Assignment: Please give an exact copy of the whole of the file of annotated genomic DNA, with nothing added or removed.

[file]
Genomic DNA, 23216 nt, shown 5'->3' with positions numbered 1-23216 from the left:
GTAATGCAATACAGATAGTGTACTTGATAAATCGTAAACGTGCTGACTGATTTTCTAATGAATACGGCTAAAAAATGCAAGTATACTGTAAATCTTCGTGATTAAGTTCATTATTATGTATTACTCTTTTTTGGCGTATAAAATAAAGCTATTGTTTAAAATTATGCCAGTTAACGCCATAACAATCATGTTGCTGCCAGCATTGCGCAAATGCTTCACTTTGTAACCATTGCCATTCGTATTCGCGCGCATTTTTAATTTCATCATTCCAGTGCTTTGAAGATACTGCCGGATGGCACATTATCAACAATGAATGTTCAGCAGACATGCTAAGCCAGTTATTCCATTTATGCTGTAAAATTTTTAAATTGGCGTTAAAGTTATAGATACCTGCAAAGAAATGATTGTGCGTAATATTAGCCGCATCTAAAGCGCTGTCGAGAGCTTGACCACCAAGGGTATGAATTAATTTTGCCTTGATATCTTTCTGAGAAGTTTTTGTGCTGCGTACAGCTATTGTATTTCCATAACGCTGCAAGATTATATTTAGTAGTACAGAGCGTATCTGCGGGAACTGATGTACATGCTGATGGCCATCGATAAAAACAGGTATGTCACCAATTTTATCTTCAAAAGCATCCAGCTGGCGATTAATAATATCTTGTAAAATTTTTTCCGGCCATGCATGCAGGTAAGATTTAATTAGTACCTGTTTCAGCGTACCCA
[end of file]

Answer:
Genomic DNA, 23216 nt, shown 5'->3' with positions numbered 1-23216 from the left:
GTAATGCAATACAGATAGTGTACTTGATAAATCGTAAACGTGCTGACTGATTTTCTAATGAATACGGCTAAAAAATGCAAGTATACTGTAAATCTTCGTGATTAAGTTCATTATTATGTATTACTCTTTTTTGGCGTATAAAATAAAGCTATTGTTTAAAATTATGCCAGTTAACGCCATAACAATCATGTTGCTGCCAGCATTGCGCAAATGCTTCACTTTGTAACCATTGCCATTCGTATTCGCGCGCATTTTTAATTTCATCATTCCAGTGCTTTGAAGATACTGCCGGATGGCACATTATCAACAATGAATGTTCAGCAGACATGCTAAGCCAGTTATTCCATTTATGCTGTAAAATTTTTAAATTGGCGTTAAAGTTATAGATACCTGCAAAGAAATGATTGTGCGTAATATTAGCCGCATCTAAAGCGCTGTCGAGAGCTTGACCACCAAGGGTATGAATTAATTTTGCCTTGATATCTTTCTGAGAAGTTTTTGTGCTGCGTACAGCTATTGTATTTCCATAACGCTGCAAGATTATATTTAGTAGTACAGAGCGTATCTGCGGGAACTGATGTACATGCTGATGGCCATCGATAAAAACAGGTATGTCACCAATTTTATCTTCAAAAGCATCCAGCTGGCGATTAATAATATCTTGTAAAATTTTTTCCGGCCATGCATGCAGGTAAGATTTAATTAGTACCTGTTTCAGCGTACCCA